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Re: New 6-piece tablebases

Post by hgm » Fri Apr 05, 2013 2:17 pm

Indeed. Zero refers to zeroing of the 50-move counter.

syzygy
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Re: New 6-piece tablebases

Post by syzygy » Fri Apr 05, 2013 7:09 pm

lucasart wrote:How does the size of 5-men table size base compare with: the Nalimov TB ? the Gaviota TB ? And in terms of "average probing speed" ?
The 5-piece Nalimov TB are over 7 GB. I believe the 6-piece are over 1.2 TB (and those lack the 5v1 tables).
The 5-piece Gaviota TB are 6.5GB with LZMA compression, see here.

Average probing speed of my tables should be considerably better than that of Nalimov tables, but to be honest I have not measured it. But probing 1.2 TB Nalimov 6-piece tables will of course lead to much more disk trashing than probing 68.3 GB of tables. And 68.3 GB on SSD is much more affordable than 1.2 TB on SSD.

syzygy
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Re: New 6-piece tablebases

Post by syzygy » Fri Apr 05, 2013 8:00 pm

mar wrote:If I understand correctly you first probe WDL and then DTZ table to make progress?
Correct. During the search only the WDL tables are accessed. Once a position with 6 or fewer pieces is on the board, the DTZ tables are used to make progress.

To make sure the engine makes progress towards a tablebase win, the search should treat tablebase positions that are won or lost similar to mate positions, but using a different range of values.

Of course pure DTZ-optimal play (i.e. minimaxing the number of moves to the next capture or pawn move by either side) can be very unnatural, so it might be desirable to let the engine do searches on the winning moves until it becomes clear that insufficient progress is being made and only then switch to DTZ-optimal play (e.g. by detecting repetitions and monitoring the 50-move counter).

The main reason for DTZ is clearly size, but also important is the fact that DTZ plays well with the 50-move rule. Actually it is not really DTZ but what I would call DTZ50+. For a position that is won or lost under the 50-move rule, my tables give the number of moves to the next zeroing move with optimal play respecting the 50-move rule (the "DTZ50" value). For a position that is drawn under the 50-move rule, but won or lost without the 50-move rule, my tables give the number of moves either to a position that is won or lost under the 50-move rule, or to a zeroing move leading to a position that is drawn under the 50-move rule but won or lost without it.

This may look a bit complicated, but the result is that when ignoring the 50-move rule, a winning path can be found for all positions that are won, and when respecting the 50-move rule, all positions that are won under the 50-move rule can be won and all positions that are drawn under the 50-move rule (but otherwise lost) can be drawn.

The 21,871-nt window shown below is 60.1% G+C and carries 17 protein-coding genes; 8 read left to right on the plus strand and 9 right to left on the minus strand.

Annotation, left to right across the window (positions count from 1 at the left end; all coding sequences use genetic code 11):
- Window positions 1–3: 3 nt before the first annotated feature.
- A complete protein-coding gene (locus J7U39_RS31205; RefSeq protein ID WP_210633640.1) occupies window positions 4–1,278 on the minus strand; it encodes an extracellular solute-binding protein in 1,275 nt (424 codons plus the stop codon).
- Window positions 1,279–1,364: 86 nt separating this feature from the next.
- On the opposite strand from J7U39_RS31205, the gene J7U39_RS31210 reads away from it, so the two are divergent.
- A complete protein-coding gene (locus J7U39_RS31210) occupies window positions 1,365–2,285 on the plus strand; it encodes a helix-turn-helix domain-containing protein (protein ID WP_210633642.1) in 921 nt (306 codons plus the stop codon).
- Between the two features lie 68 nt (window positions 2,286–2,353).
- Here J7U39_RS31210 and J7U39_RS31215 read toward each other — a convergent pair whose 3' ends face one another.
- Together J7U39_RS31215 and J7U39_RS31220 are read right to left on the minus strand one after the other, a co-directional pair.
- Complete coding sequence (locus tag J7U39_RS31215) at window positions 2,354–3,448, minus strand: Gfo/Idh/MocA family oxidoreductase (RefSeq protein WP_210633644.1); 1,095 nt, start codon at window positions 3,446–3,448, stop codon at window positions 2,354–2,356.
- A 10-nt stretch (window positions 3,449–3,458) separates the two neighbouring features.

Similarly, the WDL tables are in fact WDL50+ tables. The probe returns -2,-1,0,1,2 depending on whether the position is lost under the 50-move rule, lost but drawn under the 50-move rule, drawn, won but drawn under the 50-move rule, won under the 50-move rule.

syzygy
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Re: New 6-piece tablebases

Post by syzygy » Fri Apr 05, 2013 9:03 pm

rvida wrote:
syzygy wrote: The tables use custom compression. Total compressed size:

Code: Select all

                       WDL          DTZ
up to 5 pieces       378 MB        561 MB
up to 6 pieces       68.3 GB       81.9 GB
Is the custom compression scheme any better than LZMA (which is used in Gaviota) ?
My compression scheme allows for compressed blocks of just 64 bytes that can be decompressed quickly, which means that there is no need to cache uncompressed data.

In addition, my compression scheme allows me more control on what to do with "don't care" values. The value of illegal positions can be set to whatever compresses best (which is not necessarily the value occurring with the highest frequency but depends on the neighbouring values). To further improve compression, the WDL probing code does a round of captures and probes the resulting positions (which should be fast because tables with 1 piece less are much smaller and may be assumed to be cached in RAM). This means that for positions with a winning capture I can store whatever I want. For drawn positions with a drawing capture I can store either a loss value or a draw value. (And since WDL50+ is 5-valued there are even more possibilities.) Theoretically this is possible with other compression schemes as well, but it is an integral part of my compression scheme.

Getting DTZ small was done by making them 1-sided (only wtm or only btm, whichever is smaller), storing draws as don't cares, and not storing whether a position wins or loses (since that information is available from the WDL tables). In addition, if a capture or pawn move is winning I store a don't care. Where possible I store distance in number of moves, but where necessary for accurate 50-move rule play I store distance in plies.

I believe the capture resolution idea is from Chinook. It is also used for Robbobases and I would be surprised if the Shredderbases (5-piece WDL, 441 MB 2-sided and 157 MB 1-sided) did not use it as well. Chinook uses a run-length encoding scheme and sets the don't care value to the most frequent of W, D, L (Robbobases is said to do the same). My scheme is a bit more complicated.